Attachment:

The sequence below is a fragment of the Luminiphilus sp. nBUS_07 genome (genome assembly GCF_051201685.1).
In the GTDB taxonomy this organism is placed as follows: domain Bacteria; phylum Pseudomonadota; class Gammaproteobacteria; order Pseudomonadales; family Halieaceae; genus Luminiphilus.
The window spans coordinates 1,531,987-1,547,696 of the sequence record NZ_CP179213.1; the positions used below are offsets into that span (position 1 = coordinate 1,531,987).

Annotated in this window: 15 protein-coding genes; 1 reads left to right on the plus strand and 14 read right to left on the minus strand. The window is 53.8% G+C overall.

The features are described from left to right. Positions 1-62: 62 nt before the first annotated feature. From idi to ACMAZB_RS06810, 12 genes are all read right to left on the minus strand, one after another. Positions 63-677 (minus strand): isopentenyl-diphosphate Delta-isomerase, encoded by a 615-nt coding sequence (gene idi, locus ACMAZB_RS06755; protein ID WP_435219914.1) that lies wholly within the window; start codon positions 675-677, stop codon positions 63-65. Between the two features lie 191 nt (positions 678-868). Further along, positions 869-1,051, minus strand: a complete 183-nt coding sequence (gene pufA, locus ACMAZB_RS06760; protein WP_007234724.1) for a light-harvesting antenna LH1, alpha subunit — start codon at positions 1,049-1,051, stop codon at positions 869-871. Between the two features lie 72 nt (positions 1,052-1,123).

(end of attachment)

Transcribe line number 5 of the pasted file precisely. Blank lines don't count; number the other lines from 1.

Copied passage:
The features are described from left to right. Positions 1-62: 62 nt before the first annotated feature. From idi to ACMAZB_RS06810, 12 genes are all read right to left on the minus strand, one after another. Positions 63-677 (minus strand): isopentenyl-diphosphate Delta-isomerase, encoded by a 615-nt coding sequence (gene idi, locus ACMAZB_RS06755; protein ID WP_435219914.1) that lies wholly within the window; start codon positions 675-677, stop codon positions 63-65. Between the two features lie 191 nt (positions 678-868). Further along, positions 869-1,051, minus strand: a complete 183-nt coding sequence (gene pufA, locus ACMAZB_RS06760; protein WP_007234724.1) for a light-harvesting antenna LH1, alpha subunit — start codon at positions 1,049-1,051, stop codon at positions 869-871. Between the two features lie 72 nt (positions 1,052-1,123).